3. Placed the user optional under guard in order to unwrap it safely. If found, the unwrapped value is provided to the custom initializer method, which initializes an AppUser object and provides it along with the completion callback.

*User is the class used by Firebase for holding user data. This the reason I named my user model class as AppUser

This is what the class looks like.

Now using these to populate our test methods.

This is how AppUser’s class method for login needs to be called. I’ve provided a placeholder/dummy value to test out our code.

I know, I know. It is not complete yet!

See! I’ve added it now. If you revisit the method we wrote for our AppUser class you’ll find out that it returns an AppUser object if the login is successful. But in the case discussed above, the user is a guest so the user object should be a nil value, hence XCTAssertTrue for user == nil condition has been used.

Let us run our first test case.

Ah! The beautiful green tick!

Let us check it again by changing (user == nil) to  (user != nil).

Run it again.

Green again! How can it be! Something is wrong for sure! Scooby-doo, where are you?? :p

Let’s scooby dooby doo it, I mean “debug” it! (Sorry for getting carried away!)

You can notice that the control does not wait for closure to be called and results in a successful test execution. This shows one thing, during the test execution, the thread does not wait for the callback to be received and exits before the callback is made, which, in this case, is absolutely not desirable.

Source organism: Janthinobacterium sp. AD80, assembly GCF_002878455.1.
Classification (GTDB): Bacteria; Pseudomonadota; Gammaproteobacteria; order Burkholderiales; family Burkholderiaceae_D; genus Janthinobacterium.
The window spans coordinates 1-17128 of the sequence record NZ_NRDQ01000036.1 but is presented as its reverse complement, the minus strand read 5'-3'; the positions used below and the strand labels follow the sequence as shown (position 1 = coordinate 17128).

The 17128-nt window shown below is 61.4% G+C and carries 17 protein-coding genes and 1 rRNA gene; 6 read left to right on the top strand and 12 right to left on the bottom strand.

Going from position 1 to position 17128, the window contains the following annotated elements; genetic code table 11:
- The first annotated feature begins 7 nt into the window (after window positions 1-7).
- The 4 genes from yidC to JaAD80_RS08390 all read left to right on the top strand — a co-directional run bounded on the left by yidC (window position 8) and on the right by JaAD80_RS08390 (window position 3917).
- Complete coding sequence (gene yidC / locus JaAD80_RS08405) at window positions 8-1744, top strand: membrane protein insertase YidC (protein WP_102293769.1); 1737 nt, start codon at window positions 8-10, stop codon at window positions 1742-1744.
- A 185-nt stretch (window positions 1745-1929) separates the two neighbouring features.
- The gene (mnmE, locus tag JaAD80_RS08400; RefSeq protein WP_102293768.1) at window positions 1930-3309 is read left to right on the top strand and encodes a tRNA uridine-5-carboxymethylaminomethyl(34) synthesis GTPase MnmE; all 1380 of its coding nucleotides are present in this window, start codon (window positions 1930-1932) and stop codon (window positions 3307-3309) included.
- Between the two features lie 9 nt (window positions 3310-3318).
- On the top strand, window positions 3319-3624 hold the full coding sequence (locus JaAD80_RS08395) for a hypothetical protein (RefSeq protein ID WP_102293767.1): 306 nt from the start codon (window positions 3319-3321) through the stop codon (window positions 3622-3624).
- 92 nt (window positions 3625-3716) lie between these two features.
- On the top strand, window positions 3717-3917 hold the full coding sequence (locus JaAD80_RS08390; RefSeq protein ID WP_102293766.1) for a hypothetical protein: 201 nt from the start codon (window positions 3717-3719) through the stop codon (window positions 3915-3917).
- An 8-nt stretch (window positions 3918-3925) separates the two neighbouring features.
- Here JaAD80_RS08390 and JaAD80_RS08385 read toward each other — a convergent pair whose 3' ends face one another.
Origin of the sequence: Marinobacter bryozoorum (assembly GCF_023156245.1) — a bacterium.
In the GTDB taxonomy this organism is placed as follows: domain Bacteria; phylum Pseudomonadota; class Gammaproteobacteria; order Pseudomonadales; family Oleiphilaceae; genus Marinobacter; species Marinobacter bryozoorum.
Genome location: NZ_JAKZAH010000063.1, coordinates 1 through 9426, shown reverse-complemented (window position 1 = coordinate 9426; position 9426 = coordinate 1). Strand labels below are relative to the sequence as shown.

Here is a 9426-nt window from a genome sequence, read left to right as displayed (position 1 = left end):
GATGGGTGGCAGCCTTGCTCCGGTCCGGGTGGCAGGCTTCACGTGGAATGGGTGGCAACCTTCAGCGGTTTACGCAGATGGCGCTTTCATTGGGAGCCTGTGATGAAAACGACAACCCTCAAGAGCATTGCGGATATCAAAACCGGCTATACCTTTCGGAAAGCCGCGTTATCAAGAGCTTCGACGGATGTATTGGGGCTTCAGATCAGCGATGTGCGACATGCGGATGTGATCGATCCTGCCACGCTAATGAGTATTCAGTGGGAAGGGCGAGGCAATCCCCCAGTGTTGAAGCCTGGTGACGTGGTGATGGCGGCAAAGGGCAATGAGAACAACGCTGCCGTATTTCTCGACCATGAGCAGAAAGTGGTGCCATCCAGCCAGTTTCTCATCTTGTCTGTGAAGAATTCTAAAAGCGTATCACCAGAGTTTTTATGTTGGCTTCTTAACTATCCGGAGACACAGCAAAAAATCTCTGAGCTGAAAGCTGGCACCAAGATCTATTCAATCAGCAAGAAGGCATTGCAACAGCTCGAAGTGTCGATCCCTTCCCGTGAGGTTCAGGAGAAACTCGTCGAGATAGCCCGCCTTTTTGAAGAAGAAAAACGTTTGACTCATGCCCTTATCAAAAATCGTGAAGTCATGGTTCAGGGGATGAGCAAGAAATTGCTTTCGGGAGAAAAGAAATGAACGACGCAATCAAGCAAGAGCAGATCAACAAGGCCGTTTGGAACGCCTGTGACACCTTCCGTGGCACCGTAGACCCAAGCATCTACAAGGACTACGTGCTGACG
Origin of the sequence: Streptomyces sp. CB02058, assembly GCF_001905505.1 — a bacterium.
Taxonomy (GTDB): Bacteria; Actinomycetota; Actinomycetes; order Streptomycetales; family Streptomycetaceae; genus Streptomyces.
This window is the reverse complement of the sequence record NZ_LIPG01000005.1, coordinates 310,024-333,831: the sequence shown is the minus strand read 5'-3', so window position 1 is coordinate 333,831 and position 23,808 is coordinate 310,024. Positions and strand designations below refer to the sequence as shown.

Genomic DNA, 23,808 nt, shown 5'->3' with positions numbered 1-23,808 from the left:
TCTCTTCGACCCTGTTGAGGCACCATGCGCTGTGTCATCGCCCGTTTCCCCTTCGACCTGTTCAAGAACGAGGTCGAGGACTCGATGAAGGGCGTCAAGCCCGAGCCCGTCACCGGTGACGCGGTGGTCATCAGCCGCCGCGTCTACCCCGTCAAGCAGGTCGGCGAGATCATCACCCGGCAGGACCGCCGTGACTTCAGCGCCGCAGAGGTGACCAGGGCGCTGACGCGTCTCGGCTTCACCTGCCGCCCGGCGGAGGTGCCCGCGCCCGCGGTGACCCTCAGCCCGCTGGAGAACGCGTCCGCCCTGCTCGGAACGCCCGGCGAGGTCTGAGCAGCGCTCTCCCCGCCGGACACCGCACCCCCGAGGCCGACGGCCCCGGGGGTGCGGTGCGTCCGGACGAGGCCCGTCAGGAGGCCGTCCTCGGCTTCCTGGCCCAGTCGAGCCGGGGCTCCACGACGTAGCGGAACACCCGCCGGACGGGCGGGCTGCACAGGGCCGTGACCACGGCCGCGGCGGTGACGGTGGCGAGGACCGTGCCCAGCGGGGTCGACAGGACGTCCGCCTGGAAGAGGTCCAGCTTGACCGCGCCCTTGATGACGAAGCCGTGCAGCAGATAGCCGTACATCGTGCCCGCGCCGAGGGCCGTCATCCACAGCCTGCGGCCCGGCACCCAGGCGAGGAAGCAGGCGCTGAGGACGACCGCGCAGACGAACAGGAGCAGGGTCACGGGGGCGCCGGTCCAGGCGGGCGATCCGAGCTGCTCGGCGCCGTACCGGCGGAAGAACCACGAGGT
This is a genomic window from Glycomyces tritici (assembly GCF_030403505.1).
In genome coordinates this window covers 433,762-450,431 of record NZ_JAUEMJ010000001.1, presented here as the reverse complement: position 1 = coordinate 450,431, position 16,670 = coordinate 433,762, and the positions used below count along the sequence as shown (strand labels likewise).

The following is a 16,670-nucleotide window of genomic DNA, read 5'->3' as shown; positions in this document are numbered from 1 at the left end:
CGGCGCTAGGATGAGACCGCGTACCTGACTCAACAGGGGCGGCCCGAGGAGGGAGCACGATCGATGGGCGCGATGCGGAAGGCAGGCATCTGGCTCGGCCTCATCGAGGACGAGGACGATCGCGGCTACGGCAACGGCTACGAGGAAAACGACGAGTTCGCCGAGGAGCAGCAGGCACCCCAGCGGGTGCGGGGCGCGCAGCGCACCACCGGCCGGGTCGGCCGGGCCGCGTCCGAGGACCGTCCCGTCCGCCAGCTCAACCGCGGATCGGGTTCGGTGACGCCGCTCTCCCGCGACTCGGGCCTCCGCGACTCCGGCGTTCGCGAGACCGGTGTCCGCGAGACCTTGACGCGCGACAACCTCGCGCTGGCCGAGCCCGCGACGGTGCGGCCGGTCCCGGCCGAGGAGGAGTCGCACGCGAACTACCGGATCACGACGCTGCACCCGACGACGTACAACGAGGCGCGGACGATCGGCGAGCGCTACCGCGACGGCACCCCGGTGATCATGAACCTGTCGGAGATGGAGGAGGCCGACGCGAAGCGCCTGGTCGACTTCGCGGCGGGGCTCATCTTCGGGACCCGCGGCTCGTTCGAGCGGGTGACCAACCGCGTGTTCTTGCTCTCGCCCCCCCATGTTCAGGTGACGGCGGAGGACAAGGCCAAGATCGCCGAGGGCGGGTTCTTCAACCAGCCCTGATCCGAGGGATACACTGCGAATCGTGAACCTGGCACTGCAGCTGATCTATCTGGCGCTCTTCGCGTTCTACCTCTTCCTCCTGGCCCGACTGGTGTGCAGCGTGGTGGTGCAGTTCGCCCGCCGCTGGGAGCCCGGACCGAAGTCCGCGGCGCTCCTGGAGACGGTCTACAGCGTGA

What should be done now?

Hold your horses, this isn’t that big a deal. Apple’s got us covered. Let’s find out.

  • One way is to have a loop call the main thread’s run loop until the response arrives or the timeout period gets expired. This is the old school way of doing it and we won’t go there. (Do let me know in the comments if you feel the need to know this method too).
  • The other way is to use XCTestExpectation.

XCTestExpectation:

It is nothing more than an expected outcome in an asynchronous test. When a test expectation is instantiated, the testing framework expects it to get fulfilled at some point in time.

Whenever the expectation seems to get fulfilled, we can call the fulfill method of the expectation instance to alert the test framework of the task done and to assert accordingly.

But the question still remains, how to keep observing the main thread’s run loop for an asynchronous callback. The answer is pretty simple and was answered too by Apple with XCode 6’s XCTest framework. We can make use of the waitForExpectations method.

Let us see all of this action! Expanding the aforementioned testAGuestLogin method.

The waitForExpectations method takes in two parameters, first one is a TimeInterval value which is used as the threshold for the expectation timeout and another one a handler, XCWaitCompletionHandlerwhich takes an Error optional as the parameter and returns nothing.

The test framework will wait for 5 seconds for the expectation to get fulfilled. As soon as the fulfill method is called the appropriate assert is made and test execution finally finishes.

On the similar grounds, we may test the createUser Firebase API method as well.

Try it out yourself. It is pretty simple, with some slight nuances to it.

Feel free drop some comments or emails for more discussion on this.

You may find the project here.

 

Peace ✌